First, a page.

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Volume 787: debated on Monday 27 November 2017


Asked by

To ask Her Majesty’s Government whether they will consult on establishing a register of serial stalkers.

My Lords, the Government are fully committed to tackling stalking and we are working with partners to look at ways to strengthen the management of serial offenders. Stalking perpetrators can already be captured on the dangerous persons database and can be managed by the police and the probation service under the multi-agency public protection arrangements. We are not convinced that a new register would improve how serial perpetrators are managed and are concerned that this approach may risk a disjointed police and offender management response.

My Lords, I thank the Minister for her response. Is she saying that she does not see the need for a separate register despite all the evidence from Paladin? Surely the Minister would agree that serial stalkers and the perpetrators of domestic violence should be subject to orders that place a positive obligation on them to change their behaviour. They should be included on the ViSOR database and thus MAPPA to ensure that they are subject to robust and proactive supervision, monitoring and tracking, which would give better protection to victims.

My Lords, I am fully supportive of a register for all the purposes that the noble Baroness has set out. The point I made in my first Answer was that running several registers might lead to a fragmented approach by the police and the probation service. One register capturing both violent and serious sex offenders enables the police to deal more effectively with the types of people that we all want to capture.

My Lords, contrary to what I think the Minister was moving towards saying, the House may know that currently there is no existing framework which can track or monitor serial stalkers. Might that be addressed in the domestic violence Bill and will measures to tackle serial stalkers be included in it?

As I have said, we will be going out to consultation very shortly on the domestic violence Bill. On stalkers, the noble Baroness will know about Clare’s law, which enables people to find out whether their partner has a past in this area. I would recommend to the noble Baroness and to all noble Lords who are interested in the Bill to take full part in the consultation.

My Lords, I know that all noble Lords will welcome the Government’s commitment to an additional £17 million fund to tackle violence against women and girls. What impact does my noble friend expect the proposed domestic violence and abuse commissioner to have?

I am pleased to be able to say to my noble friend that the domestic violence and abuse commissioner will have a significant impact on domestic violence. Certainly the commissioner will stand up for victims and survivors, raise public awareness of the issue, monitor the response of statutory agencies and local authorities and, I hope, drive further improvements in tackling domestic abuse.

My Lord, aside from the risk of multiplication, what are the difficulties in just expanding the sex offenders register?

On expanding the sex offenders register, someone has to be violent and a sex offender to go on to it. A stalker might be neither violent nor a sex offender. However, if someone becomes violent and a menace both to society and to their victim, they would be captured on the sex offenders register.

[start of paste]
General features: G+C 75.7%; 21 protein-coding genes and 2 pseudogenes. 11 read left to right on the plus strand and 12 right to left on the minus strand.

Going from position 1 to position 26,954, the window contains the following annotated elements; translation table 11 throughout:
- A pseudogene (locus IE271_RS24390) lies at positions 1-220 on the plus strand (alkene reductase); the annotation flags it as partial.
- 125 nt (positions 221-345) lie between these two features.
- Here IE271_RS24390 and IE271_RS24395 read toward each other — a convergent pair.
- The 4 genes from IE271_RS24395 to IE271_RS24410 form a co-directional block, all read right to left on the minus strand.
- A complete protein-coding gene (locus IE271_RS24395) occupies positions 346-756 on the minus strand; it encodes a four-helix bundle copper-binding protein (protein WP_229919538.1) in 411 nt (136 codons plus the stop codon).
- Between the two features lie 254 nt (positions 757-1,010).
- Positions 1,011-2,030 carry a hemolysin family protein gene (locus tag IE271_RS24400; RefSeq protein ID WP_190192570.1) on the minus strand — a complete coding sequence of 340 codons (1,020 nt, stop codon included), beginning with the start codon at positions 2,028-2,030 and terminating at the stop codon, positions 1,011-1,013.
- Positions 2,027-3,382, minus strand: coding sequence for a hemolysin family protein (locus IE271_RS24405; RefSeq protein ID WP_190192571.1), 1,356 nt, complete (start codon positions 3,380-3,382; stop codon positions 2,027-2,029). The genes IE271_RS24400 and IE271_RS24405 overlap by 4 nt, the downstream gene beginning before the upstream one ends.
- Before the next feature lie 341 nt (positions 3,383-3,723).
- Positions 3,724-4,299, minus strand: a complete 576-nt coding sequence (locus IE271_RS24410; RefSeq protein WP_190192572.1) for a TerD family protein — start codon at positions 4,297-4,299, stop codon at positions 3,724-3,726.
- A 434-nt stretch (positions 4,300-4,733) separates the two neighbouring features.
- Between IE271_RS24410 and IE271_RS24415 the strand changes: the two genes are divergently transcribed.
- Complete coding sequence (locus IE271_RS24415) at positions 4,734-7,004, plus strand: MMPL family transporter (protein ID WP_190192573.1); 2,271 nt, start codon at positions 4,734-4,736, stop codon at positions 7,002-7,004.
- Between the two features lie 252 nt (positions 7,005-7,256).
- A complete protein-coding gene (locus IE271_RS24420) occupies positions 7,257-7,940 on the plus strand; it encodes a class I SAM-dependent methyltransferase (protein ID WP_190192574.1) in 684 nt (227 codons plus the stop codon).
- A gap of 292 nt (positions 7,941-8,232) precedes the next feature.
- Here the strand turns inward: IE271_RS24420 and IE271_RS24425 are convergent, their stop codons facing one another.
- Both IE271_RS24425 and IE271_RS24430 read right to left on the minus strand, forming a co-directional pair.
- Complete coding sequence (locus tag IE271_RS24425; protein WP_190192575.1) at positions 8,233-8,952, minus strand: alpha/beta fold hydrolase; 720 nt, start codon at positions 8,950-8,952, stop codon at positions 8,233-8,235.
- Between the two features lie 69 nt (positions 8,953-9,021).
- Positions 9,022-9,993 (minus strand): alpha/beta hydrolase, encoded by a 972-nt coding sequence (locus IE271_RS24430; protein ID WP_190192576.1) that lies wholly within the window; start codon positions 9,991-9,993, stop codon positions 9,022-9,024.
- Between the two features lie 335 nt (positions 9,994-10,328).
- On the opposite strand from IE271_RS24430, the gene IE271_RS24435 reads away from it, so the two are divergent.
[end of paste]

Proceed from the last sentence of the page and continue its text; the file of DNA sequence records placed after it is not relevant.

My Lords, some ethnic minority women have got married under the nikah ceremony and have subsequently found themselves in a domestic violence situation, but they have no redress because they have not had their marriage registered by a registry office. Will this be tackled in some sort of register too?

I am so glad my noble friend brought up this issue because it is one I have seen evidence of on many occasions: a woman thinks she is married—she may have come from another country to get married in this country—but she is not and her marriage is not recognised in law. If she is a victim of domestic violence she is in a very vulnerable position indeed. I hope my noble friend brings this up in the course of the consultation on the domestic abuse Bill.

My Lords, I am grateful to the noble Baroness for her answer to my letter of 23 October and for her suggestion that we should meet again. However, I do not understand what has changed between the meeting my colleagues from Paladin had with Sarah Newton the Minister on 11 September, when she said that a register would be part of the consultation, and the statements given by the noble Baroness today and in her letter to me saying that the register would not be part of such a consultation. What has changed in the last two months?

My Lords, nothing has changed. There is every opportunity for the noble Baroness to put that forward through the consultation. At that point—I am sure she would agree—I was loath to have a fragmented system of registration. Let us continue to discuss it because we both want the same thing.

My Lords, women who have been stalked and have been victims of domestic violence keep having to move. I had a case recently of a woman who moved five times to get away from her abuser. Several times information about where she had moved to was not passed on to the relevant constabulary and she was left vulnerable to her stalker. What safeguards are in place to ensure this does not happen?

Going back to the national statement of expectations, we need a joined-up approach for local authorities and across police forces so women are not found by their stalkers or abusers. In fact, women should not have to flee at all and the perpetrators should be brought to justice.